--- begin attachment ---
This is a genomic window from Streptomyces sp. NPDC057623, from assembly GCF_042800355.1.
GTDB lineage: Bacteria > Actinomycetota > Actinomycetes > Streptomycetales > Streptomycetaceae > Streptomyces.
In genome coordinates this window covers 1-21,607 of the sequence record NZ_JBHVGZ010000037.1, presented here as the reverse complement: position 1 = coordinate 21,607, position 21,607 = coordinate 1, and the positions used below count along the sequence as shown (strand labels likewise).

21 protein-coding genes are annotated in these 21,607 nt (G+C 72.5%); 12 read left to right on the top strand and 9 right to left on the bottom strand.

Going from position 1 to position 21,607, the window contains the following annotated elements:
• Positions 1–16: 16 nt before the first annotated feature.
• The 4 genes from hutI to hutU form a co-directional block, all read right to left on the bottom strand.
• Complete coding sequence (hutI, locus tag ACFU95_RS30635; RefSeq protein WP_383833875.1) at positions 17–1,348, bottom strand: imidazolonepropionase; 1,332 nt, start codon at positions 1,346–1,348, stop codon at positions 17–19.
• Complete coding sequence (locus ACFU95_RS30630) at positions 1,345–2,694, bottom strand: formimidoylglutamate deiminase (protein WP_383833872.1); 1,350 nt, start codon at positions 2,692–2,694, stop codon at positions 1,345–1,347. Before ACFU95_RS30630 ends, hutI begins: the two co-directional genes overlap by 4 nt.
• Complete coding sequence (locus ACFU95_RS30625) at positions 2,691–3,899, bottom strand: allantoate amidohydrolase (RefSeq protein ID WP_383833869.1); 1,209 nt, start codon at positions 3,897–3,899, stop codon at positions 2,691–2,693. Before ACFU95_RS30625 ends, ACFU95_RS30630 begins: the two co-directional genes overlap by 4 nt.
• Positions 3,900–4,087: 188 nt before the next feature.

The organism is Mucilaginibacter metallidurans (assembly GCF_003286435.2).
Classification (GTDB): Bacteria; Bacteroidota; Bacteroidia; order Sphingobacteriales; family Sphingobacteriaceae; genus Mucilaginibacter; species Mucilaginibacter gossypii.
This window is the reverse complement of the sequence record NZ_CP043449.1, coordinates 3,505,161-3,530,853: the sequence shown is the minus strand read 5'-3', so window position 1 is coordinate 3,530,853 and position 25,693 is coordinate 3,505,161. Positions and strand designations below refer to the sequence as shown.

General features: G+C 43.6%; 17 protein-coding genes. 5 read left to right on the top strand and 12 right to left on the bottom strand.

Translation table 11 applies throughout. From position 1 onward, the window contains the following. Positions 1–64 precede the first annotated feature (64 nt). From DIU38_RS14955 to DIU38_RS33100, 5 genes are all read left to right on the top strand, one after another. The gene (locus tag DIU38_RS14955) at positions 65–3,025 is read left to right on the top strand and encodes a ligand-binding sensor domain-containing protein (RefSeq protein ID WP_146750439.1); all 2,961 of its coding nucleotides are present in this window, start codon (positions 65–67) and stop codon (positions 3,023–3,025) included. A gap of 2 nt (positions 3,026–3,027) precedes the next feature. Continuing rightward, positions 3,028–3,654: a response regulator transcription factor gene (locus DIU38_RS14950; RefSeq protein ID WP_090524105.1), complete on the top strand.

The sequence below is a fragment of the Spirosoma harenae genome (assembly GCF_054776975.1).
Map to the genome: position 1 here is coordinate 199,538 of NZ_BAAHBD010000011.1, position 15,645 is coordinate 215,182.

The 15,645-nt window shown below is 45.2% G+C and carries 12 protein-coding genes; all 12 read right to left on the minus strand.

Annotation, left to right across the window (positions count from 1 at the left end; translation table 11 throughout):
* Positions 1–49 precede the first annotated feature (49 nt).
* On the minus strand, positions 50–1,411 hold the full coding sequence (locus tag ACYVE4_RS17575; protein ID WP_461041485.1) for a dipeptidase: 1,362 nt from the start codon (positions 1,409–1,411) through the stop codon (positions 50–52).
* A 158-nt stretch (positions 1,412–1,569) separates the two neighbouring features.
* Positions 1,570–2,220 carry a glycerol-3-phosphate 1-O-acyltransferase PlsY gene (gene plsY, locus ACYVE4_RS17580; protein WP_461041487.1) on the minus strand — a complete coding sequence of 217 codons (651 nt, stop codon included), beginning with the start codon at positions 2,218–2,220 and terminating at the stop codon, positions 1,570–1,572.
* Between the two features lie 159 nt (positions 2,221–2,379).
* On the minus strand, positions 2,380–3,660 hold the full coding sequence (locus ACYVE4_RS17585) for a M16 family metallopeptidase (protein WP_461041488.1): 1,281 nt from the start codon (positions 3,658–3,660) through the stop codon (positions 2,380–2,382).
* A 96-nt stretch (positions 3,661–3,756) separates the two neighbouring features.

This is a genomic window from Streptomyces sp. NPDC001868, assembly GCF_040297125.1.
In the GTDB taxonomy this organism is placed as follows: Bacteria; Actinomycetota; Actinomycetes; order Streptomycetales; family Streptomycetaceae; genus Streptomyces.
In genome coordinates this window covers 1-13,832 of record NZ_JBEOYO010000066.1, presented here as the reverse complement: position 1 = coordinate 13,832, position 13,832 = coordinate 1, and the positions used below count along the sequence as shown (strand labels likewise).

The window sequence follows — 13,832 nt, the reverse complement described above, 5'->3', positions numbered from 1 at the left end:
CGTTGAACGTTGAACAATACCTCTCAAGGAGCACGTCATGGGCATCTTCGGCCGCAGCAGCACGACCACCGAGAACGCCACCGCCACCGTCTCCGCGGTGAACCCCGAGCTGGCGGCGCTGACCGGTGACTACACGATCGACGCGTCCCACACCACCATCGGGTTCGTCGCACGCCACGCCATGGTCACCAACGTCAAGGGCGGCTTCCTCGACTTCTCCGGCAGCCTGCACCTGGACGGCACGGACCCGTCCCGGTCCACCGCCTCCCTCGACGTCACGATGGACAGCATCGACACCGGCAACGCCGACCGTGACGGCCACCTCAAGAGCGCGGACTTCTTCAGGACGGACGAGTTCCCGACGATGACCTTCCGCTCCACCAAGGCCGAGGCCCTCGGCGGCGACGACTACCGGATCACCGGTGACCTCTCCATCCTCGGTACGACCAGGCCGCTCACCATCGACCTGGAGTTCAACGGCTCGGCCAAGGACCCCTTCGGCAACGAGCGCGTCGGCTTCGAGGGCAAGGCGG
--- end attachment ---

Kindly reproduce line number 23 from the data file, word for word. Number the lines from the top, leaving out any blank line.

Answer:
* A 158-nt stretch (positions 1,412–1,569) separates the two neighbouring features.